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Here is the recording of the webcast that I presented today! Feel free to contact me through this blog or post on the discussion forum on the SQL Nexus discussion forum.
In case you are not able to view the presentation, then you can view it directly on the Zeollar site.
This has been an age long debate on whether to use GUIDs or INTs. Thought I would pen down some points based on some tests that I ran on my test machine.
GUID vs INT Debate
SQL Backup softwares can cause Out Of Memory conditions if the BufferCount and MaxTransferSize is not taken into account on 32-bit systems:
Incorrect BufferCount data transfer option can lead to OOM condition
In the recent past, I worked on a few issues where the use of monotonically increasing clustered index keys were turning into hotspots in the database leading to latch blocking and causing performance degradation as an end result. I illustrate this with the help of an example in the blog post below.
Monotonically increasing clustered index keys can cause LATCH contention
Once in a while I find that need to find out if a particular table name exists in any of the databases of my SQL Server instance. This is when sp_MSforeachdb comes into play.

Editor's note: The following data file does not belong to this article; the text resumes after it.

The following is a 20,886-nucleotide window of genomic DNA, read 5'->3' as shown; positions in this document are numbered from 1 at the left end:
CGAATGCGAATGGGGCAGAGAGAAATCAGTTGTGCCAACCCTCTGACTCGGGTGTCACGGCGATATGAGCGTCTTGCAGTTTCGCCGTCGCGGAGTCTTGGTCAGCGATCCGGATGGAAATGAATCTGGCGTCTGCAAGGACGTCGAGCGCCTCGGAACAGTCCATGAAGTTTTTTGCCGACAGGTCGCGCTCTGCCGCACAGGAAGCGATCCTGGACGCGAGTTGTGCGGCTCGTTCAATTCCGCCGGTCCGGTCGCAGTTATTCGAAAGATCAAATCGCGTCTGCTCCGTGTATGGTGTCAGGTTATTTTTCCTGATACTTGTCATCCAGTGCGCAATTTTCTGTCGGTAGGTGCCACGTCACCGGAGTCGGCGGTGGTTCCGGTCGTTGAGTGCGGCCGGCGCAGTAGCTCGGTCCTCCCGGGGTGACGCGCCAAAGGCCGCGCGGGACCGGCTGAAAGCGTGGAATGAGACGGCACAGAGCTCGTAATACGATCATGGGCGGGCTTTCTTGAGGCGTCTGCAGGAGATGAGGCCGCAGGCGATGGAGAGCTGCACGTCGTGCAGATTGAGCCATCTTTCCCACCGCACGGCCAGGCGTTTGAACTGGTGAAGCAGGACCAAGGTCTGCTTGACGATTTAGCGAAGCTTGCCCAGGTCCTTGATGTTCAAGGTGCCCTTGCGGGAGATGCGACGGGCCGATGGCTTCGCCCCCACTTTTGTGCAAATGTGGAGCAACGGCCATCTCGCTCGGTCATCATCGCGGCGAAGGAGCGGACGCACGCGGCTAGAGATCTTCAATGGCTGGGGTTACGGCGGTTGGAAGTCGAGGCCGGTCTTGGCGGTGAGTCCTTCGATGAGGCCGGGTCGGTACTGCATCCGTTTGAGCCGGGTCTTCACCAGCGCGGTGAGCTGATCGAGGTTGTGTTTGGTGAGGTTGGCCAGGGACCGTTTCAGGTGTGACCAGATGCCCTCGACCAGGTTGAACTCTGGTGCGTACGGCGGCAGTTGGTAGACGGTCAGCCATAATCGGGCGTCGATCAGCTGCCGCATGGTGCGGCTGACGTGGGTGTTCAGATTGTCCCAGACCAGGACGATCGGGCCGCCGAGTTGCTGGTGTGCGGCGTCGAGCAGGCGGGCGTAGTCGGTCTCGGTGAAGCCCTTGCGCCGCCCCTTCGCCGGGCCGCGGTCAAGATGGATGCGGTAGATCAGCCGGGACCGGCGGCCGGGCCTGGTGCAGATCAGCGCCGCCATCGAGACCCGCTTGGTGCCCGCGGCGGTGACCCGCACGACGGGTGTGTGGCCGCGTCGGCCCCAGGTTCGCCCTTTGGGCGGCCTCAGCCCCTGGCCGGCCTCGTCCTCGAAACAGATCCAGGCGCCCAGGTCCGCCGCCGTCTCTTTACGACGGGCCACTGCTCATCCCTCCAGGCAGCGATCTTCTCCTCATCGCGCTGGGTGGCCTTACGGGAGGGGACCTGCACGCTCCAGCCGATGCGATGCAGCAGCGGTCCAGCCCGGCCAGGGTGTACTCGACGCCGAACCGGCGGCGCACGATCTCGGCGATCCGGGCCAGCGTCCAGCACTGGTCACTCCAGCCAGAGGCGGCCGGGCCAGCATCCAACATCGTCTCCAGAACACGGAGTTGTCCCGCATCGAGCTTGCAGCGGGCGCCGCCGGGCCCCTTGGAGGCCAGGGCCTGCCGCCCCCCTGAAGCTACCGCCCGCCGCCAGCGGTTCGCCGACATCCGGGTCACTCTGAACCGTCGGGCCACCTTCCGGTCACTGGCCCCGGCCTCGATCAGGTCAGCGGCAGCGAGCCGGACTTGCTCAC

EXEC sp_MSforeachdb '
if exists(select * from ?.sys.objects where type = ''U'' and name like ''%log%%'' and is_ms_shipped = 0)
print ''Database Name: '' + ''?''
select * from ?.sys.objects where type = ''U'' and name like ''%log%%'' and is_ms_shipped = 0
The above piece of T-SQL code finds out if there exists a user table which has a string “log” in it’s name on all the databases of the instance. You can keep modifying this query by adding more filters in the WHERE clause. Current filters only looks for tables which are not shipped by Microsoft (Eg. user tables created by replication, database tuning advisor, log shipping etc.). Basically any user table created by you. If you want to use this on a SQL Server 2000 instance, then you would need to use sysobjects instead of sys.objects.